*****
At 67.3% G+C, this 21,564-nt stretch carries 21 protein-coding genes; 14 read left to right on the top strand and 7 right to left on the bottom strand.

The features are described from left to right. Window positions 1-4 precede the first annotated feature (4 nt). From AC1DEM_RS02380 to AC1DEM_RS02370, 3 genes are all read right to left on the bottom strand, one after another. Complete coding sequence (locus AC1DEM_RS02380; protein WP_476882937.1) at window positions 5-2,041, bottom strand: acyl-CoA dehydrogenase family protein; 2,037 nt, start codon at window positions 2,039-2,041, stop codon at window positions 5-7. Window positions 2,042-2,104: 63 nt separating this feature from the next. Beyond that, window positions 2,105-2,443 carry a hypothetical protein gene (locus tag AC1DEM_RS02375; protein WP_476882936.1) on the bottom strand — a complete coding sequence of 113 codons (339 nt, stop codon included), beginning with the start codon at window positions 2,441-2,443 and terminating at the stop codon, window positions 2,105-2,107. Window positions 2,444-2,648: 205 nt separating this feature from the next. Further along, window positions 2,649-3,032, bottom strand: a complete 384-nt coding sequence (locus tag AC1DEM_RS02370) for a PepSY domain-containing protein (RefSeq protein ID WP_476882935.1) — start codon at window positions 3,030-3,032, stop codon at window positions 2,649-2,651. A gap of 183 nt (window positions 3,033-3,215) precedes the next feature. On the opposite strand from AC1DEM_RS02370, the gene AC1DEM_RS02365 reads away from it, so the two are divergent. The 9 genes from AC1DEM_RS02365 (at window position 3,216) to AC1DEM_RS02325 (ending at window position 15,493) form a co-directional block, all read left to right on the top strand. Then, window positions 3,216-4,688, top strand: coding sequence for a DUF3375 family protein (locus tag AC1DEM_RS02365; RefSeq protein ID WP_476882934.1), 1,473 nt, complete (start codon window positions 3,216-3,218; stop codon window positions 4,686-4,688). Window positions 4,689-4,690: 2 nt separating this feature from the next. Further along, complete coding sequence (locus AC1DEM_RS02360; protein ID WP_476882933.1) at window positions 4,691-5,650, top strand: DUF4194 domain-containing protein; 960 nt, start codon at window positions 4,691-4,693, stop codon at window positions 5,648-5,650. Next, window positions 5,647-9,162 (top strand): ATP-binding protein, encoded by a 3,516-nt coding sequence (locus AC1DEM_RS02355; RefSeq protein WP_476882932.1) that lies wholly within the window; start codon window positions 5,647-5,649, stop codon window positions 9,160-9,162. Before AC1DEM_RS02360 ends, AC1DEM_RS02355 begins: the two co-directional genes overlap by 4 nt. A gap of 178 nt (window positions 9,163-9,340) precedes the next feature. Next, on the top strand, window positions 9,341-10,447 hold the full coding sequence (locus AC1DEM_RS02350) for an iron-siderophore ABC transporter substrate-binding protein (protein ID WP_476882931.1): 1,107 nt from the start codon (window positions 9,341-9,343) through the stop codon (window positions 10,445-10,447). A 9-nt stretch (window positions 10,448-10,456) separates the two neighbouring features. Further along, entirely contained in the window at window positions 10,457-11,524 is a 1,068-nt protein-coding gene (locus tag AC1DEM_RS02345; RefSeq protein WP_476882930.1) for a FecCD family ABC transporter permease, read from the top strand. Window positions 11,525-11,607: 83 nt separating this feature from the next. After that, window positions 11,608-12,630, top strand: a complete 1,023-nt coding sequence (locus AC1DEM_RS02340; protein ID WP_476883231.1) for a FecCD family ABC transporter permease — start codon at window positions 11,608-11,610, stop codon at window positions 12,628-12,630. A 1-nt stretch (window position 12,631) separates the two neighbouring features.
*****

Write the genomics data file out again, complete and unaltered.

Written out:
At 67.3% G+C, this 21,564-nt stretch carries 21 protein-coding genes; 14 read left to right on the top strand and 7 right to left on the bottom strand.

The features are described from left to right. Window positions 1-4 precede the first annotated feature (4 nt). From AC1DEM_RS02380 to AC1DEM_RS02370, 3 genes are all read right to left on the bottom strand, one after another. Complete coding sequence (locus AC1DEM_RS02380; protein WP_476882937.1) at window positions 5-2,041, bottom strand: acyl-CoA dehydrogenase family protein; 2,037 nt, start codon at window positions 2,039-2,041, stop codon at window positions 5-7. Window positions 2,042-2,104: 63 nt separating this feature from the next. Beyond that, window positions 2,105-2,443 carry a hypothetical protein gene (locus tag AC1DEM_RS02375; protein WP_476882936.1) on the bottom strand — a complete coding sequence of 113 codons (339 nt, stop codon included), beginning with the start codon at window positions 2,441-2,443 and terminating at the stop codon, window positions 2,105-2,107. Window positions 2,444-2,648: 205 nt separating this feature from the next. Further along, window positions 2,649-3,032, bottom strand: a complete 384-nt coding sequence (locus tag AC1DEM_RS02370) for a PepSY domain-containing protein (RefSeq protein ID WP_476882935.1) — start codon at window positions 3,030-3,032, stop codon at window positions 2,649-2,651. A gap of 183 nt (window positions 3,033-3,215) precedes the next feature. On the opposite strand from AC1DEM_RS02370, the gene AC1DEM_RS02365 reads away from it, so the two are divergent. The 9 genes from AC1DEM_RS02365 (at window position 3,216) to AC1DEM_RS02325 (ending at window position 15,493) form a co-directional block, all read left to right on the top strand. Then, window positions 3,216-4,688, top strand: coding sequence for a DUF3375 family protein (locus tag AC1DEM_RS02365; RefSeq protein ID WP_476882934.1), 1,473 nt, complete (start codon window positions 3,216-3,218; stop codon window positions 4,686-4,688). Window positions 4,689-4,690: 2 nt separating this feature from the next. Further along, complete coding sequence (locus AC1DEM_RS02360; protein ID WP_476882933.1) at window positions 4,691-5,650, top strand: DUF4194 domain-containing protein; 960 nt, start codon at window positions 4,691-4,693, stop codon at window positions 5,648-5,650. Next, window positions 5,647-9,162 (top strand): ATP-binding protein, encoded by a 3,516-nt coding sequence (locus AC1DEM_RS02355; RefSeq protein WP_476882932.1) that lies wholly within the window; start codon window positions 5,647-5,649, stop codon window positions 9,160-9,162. Before AC1DEM_RS02360 ends, AC1DEM_RS02355 begins: the two co-directional genes overlap by 4 nt. A gap of 178 nt (window positions 9,163-9,340) precedes the next feature. Next, on the top strand, window positions 9,341-10,447 hold the full coding sequence (locus AC1DEM_RS02350) for an iron-siderophore ABC transporter substrate-binding protein (protein ID WP_476882931.1): 1,107 nt from the start codon (window positions 9,341-9,343) through the stop codon (window positions 10,445-10,447). A 9-nt stretch (window positions 10,448-10,456) separates the two neighbouring features. Further along, entirely contained in the window at window positions 10,457-11,524 is a 1,068-nt protein-coding gene (locus tag AC1DEM_RS02345; RefSeq protein WP_476882930.1) for a FecCD family ABC transporter permease, read from the top strand. Window positions 11,525-11,607: 83 nt separating this feature from the next. After that, window positions 11,608-12,630, top strand: a complete 1,023-nt coding sequence (locus AC1DEM_RS02340; protein ID WP_476883231.1) for a FecCD family ABC transporter permease — start codon at window positions 11,608-11,610, stop codon at window positions 12,628-12,630. A 1-nt stretch (window position 12,631) separates the two neighbouring features.